Edited by Kateri Butler

“Well, there’s not enough people here, but it’s still bumpin’,” noted hip-hop honey SEXY BITCH, giving us the rundown outside CAMINO REAL, where FILLET O’ SOUL hosted a night of all-female rap, which featured locals APPLE and BABY PUMA of the Feline Science crew plus rhymers REDHEADPHONE and NEILA and spinner LYSETTE-ONE. Though the femmalicious DJ IMI (taking a break from her duties at Fat Beats record store) could be heard from inside mixin’ head-rockin’ grooves, even her wicked wax work was no match for the catchy Slavic pop jams that spewed forth from a Russian eatery next door. Feeling like we were in the midst of a cattle call for an updated take on West Side Story, we watched in fascination as goateed b-boys giggled and flirted with a group of friendly Russian girl teenyboppers, who’d ditched the family-style diner for some real American thug love. While the eager youngsters chatted away via broken English and hand signals, oblivious to the glares of elder comrades from the old country, sirens snapped us out of that romantic reverie as the Spotlight, across the street, chalked up a casualty, with paramedics tucking a motionless body into an ambulance and police blocking off the corner. Overwhelmed with all the activity, we ducked back inside, where rappers MEDUSA, VIXIN and posse whooped it up on the dance floor while scads of folk stood around watching. It took a tongue-lashing from MC LADY COPPER on the mike to clue onlookers that the ass-shakin’ was mandatory — get groovin’ or walk — and butts were swingin’ in no time.

At the stroke of midnight, we bid our adieus and took off for Chinatown’s underground hip-hop haven FIRECRACKER, which added an arty dimension to club-going with an opening for painters CHAZ BOJORQUEZ and ANGEL OF DEATH, both of whom explore roots underground culture and urban themes through vividly sensual imagery. “The energy of these paintings reminds me of work by some young Japanese artists,” said dancer ISHMAEL, who appears on Japan’s version of Soul Train. Firecracker regulars DJs ALFRED HAWKINS, LOGIC, WING KO, ERIC COLEMAN and PRAISE ONE and special guest DJ DADDY KEV played tag-team on the turntables while P.E.A.C.E. from Freestyle Fellowship (pictured, left) and BUSDRIVER (pictured, right) from Project Blowed flipped verbal wizardry on the mike. Just the spot to take in the art of noise.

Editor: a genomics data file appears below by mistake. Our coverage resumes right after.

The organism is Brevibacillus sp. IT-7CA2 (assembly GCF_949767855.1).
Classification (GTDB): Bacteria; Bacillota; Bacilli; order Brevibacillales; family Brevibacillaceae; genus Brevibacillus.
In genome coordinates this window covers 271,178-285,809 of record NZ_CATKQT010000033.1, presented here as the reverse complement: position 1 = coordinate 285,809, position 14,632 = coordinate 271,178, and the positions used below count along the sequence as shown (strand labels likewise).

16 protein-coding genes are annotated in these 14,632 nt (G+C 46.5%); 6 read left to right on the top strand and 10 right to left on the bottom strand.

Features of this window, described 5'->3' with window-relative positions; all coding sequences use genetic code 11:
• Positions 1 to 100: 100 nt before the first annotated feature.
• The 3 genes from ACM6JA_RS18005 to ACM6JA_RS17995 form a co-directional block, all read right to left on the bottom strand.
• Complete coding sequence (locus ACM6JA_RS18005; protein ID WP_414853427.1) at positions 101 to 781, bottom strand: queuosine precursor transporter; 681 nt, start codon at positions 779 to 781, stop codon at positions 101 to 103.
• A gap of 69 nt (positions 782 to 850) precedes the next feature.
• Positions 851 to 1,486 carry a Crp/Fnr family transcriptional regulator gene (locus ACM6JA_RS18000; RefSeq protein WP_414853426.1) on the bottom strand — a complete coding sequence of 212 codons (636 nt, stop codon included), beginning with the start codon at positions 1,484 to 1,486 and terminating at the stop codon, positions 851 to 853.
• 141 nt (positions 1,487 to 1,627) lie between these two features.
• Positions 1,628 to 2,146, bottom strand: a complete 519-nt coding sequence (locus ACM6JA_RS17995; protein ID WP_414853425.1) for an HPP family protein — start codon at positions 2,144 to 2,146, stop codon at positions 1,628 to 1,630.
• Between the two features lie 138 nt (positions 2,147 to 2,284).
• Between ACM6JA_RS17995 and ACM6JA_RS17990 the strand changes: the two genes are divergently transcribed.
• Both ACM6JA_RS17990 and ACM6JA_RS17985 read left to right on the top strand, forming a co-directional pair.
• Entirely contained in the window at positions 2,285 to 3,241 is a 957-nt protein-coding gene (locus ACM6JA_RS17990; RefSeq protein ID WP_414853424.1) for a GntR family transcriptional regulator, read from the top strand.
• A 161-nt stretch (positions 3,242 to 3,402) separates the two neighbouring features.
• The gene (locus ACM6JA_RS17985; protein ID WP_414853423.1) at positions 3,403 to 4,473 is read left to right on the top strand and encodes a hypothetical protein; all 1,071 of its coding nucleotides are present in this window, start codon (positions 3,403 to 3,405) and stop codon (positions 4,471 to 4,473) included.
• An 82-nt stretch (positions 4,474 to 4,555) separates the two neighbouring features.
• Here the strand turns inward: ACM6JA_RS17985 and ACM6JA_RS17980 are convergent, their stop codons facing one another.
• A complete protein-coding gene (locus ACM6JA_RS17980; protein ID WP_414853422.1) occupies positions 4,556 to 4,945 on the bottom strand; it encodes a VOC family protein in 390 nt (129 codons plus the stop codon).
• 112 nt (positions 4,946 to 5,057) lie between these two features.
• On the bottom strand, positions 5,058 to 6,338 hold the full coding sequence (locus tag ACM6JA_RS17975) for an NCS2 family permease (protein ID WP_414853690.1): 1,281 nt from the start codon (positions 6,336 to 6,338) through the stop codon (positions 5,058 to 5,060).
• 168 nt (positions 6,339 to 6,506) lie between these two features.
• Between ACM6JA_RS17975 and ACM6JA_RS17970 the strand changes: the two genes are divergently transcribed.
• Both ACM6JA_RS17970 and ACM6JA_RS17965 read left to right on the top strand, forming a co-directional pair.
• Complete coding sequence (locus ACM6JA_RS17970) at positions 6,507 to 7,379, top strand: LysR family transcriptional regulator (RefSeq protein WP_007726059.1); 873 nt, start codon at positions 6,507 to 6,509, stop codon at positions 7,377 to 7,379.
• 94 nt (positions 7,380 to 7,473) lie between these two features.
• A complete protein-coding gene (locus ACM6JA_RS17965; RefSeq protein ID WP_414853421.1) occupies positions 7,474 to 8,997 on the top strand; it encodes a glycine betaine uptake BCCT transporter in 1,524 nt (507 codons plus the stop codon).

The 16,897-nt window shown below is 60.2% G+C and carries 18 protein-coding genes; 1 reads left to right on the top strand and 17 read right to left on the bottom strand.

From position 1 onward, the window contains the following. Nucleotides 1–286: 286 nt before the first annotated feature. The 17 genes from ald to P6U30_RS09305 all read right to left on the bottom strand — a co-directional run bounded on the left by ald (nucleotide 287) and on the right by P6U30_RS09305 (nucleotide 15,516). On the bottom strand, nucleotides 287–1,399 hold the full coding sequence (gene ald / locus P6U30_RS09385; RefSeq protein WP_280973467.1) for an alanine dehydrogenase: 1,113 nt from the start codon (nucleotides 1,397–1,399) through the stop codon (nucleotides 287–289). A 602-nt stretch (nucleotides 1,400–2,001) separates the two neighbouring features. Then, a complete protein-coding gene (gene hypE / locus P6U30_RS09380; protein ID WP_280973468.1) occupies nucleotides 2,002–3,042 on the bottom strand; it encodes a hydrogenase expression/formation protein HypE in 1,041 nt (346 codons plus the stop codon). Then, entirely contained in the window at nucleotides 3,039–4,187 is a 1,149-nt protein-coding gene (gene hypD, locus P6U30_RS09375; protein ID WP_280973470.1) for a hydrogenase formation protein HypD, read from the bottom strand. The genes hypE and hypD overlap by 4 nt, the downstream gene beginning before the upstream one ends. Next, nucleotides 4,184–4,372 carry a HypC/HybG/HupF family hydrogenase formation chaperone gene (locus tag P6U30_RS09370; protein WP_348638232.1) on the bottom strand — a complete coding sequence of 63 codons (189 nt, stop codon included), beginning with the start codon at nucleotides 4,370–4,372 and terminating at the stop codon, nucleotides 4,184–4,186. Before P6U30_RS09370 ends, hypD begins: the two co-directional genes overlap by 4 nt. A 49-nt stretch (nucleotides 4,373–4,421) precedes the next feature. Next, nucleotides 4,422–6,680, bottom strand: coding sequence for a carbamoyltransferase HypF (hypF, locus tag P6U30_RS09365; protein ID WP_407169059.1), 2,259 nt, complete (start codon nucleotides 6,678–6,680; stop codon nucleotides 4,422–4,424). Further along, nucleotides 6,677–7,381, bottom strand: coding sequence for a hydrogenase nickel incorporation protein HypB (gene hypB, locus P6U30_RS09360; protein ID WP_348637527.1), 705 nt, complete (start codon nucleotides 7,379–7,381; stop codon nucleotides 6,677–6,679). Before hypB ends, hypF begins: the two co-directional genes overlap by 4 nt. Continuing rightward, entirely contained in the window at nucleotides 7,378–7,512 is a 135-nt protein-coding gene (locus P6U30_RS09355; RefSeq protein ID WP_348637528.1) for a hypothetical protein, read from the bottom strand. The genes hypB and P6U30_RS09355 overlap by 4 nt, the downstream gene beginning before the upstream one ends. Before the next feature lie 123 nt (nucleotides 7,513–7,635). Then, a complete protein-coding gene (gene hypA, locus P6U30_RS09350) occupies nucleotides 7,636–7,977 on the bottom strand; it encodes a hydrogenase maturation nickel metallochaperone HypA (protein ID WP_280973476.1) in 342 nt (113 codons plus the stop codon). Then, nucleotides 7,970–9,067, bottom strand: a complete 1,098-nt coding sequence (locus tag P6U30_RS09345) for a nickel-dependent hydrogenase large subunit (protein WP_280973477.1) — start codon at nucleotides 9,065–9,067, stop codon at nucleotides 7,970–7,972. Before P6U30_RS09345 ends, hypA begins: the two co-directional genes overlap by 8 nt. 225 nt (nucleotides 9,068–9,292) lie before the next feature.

—Derrick Mathis



No baseball hats, no scraggly ponytails, just a lot of Hair Club for Men candidates at the MEDIARARE GALLERY opening for the exhibit “Westworld: The Photography of YUL BRYNNER and GINO SULLIVAN” at LES DEUX CAFÉS. From the doorman to the patrons, bald was indeed the fashion statement du jour in some seemingly bizarre tribute to Yul. Many of Brynner’s photographs capture celebs in super-relaxed poses, such as INGRID BERGMAN looking terribly glamorous taking a nap in a Bentley. Two photos depict a very young RON HOWARD on the set of Brynner’s 1959 film The Journey. (Too bad the Grinch didn’t steal Howard’s omnipresent baseball cap during filming.) While the chrome-domed King of Siam’s elegantly coifed daughter VICTORIA BRYNNER chatted with guests (who included director BARBET SCHROEDER and filmmaker JOHN GULAGER), tousled-maned photog Sullivan regaled us with tales of Melrose art snobs. Artist DOROTHY BRAUDY lauded the exhibit, and we received tips on celebrity spotting from her hubby, USC prof LEO BRAUDY (such as, go to lots of openings), author of The Frenzy of Renown: Fame and Its History. Though we didn’t see any bad comb-forwards, we did spy several art connoisseurs tossing the hors d’oeuvres, which one patron likened to “hairballs on Melba toast.” Favorite Kojak moment: wispy Academy Award–winning cinematographer VILMOS ZSIGMOND warning luscious-locked lighting designer/gal-about-town ANNE MILITELLO away from his wife. Who loves ya, baby?

—Sandra Ross


Kisses of e-lation flowed as freely as bottled water at GIANT 2001: A HOLLYWOOD ODYSSEY, which transformed a two-block stretch of the star-pocked walk-of-fame into a pumpin’ New Year’s Eve rave. Rainbow lasers frantically fried the night sky while traditional klieg lights crawled along building tops. For those experiencing a bad-hair millennium, one of the wig shops on Hollywood was conveniently offering make-overs. The mastermind behind the blowout-on-the-boulevard was DAVE DEAN, who holds Giant on Saturday nights at Circus. For New Year’s Eve, Dean corralled nine DJs, including hometown heroes MARQUES WYATT, MIKE MESSEX and SEAN PERRY, as well as PAUL VAN DYK from Berlin, who could be glimpsed mixing magic on big screens interspersed throughout. Who would have thought that a crowd of that magnitude — some 15,000 celebrants — would be so free of ’tude? Something to do with those accommodating VIP open bars, perhaps. Or maybe it was just the satisfaction of doing good: Proceeds from the event, about $800,000, will be donated to the Hollywood Police Activities League, the Boys and Girls Club of Hollywood, the Los Angeles Center for Education Research, and the Hollywood Education Literacy Project. The eye-popper of the night was watching courageous couples clamoring to climb aboard a clunker of a Ferris wheel that looked ready to spin right off into the sunrise. Now that truly would’ve made Hollywood the boulevard of broken dreams.

—J.V. McAuley

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